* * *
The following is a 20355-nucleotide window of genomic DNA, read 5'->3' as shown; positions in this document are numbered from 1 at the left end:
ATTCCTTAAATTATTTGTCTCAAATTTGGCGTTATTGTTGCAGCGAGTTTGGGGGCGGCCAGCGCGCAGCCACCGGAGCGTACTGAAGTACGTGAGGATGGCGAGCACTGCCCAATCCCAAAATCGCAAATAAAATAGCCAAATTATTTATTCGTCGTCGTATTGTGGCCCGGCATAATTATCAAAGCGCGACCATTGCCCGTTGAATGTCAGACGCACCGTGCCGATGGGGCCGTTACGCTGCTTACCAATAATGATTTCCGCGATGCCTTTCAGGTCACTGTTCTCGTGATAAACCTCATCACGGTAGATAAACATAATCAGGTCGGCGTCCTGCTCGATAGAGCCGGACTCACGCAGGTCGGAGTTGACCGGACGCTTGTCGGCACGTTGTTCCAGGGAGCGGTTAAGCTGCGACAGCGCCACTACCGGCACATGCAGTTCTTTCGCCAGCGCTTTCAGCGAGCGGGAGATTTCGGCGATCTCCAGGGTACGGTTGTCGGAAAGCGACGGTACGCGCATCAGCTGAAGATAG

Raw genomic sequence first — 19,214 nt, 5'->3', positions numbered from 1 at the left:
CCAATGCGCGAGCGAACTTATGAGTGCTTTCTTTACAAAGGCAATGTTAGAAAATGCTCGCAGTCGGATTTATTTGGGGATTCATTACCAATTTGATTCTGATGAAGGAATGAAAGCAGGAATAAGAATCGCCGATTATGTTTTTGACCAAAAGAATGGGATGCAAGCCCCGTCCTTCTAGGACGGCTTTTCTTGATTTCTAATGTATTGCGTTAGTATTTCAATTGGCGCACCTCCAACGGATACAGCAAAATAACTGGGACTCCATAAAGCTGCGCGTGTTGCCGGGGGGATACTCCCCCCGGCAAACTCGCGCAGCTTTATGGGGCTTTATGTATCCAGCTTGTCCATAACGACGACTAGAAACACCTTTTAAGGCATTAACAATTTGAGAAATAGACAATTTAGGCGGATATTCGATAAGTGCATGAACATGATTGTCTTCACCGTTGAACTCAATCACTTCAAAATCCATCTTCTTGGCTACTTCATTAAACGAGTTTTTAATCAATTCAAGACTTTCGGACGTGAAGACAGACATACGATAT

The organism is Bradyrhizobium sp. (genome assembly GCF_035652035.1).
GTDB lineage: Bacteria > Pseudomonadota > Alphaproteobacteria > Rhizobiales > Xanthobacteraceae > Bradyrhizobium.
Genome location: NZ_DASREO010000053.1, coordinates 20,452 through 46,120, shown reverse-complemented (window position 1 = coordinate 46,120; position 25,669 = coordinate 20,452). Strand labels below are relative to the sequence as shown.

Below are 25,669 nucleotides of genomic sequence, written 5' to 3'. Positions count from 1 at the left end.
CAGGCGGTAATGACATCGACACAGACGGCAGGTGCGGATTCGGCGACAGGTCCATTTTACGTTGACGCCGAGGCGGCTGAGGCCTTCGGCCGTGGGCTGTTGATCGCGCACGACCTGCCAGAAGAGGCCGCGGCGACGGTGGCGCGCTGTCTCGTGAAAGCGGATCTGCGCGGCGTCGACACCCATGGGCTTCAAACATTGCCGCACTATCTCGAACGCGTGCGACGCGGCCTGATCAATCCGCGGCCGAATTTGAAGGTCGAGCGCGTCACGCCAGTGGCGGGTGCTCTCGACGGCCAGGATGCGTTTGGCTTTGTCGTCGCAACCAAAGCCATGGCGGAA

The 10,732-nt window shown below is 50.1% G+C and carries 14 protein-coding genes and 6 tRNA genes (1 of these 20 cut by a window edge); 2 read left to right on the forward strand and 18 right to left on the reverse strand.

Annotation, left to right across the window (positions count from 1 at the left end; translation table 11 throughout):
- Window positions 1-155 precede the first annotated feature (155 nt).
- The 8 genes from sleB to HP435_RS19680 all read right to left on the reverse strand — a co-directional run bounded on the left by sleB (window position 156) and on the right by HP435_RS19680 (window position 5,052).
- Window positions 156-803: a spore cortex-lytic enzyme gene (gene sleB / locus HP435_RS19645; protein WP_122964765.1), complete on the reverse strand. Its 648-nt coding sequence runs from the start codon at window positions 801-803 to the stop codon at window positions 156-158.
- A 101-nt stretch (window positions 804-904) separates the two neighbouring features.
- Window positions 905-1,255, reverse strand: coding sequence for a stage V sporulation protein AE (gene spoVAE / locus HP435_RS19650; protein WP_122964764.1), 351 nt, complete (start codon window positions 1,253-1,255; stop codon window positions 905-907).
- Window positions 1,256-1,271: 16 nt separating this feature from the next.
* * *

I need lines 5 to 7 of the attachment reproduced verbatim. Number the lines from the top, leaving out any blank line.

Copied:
The organism is Bradyrhizobium sp. (genome assembly GCF_035652035.1).
GTDB lineage: Bacteria > Pseudomonadota > Alphaproteobacteria > Rhizobiales > Xanthobacteraceae > Bradyrhizobium.
Genome location: NZ_DASREO010000053.1, coordinates 20,452 through 46,120, shown reverse-complemented (window position 1 = coordinate 46,120; position 25,669 = coordinate 20,452). Strand labels below are relative to the sequence as shown.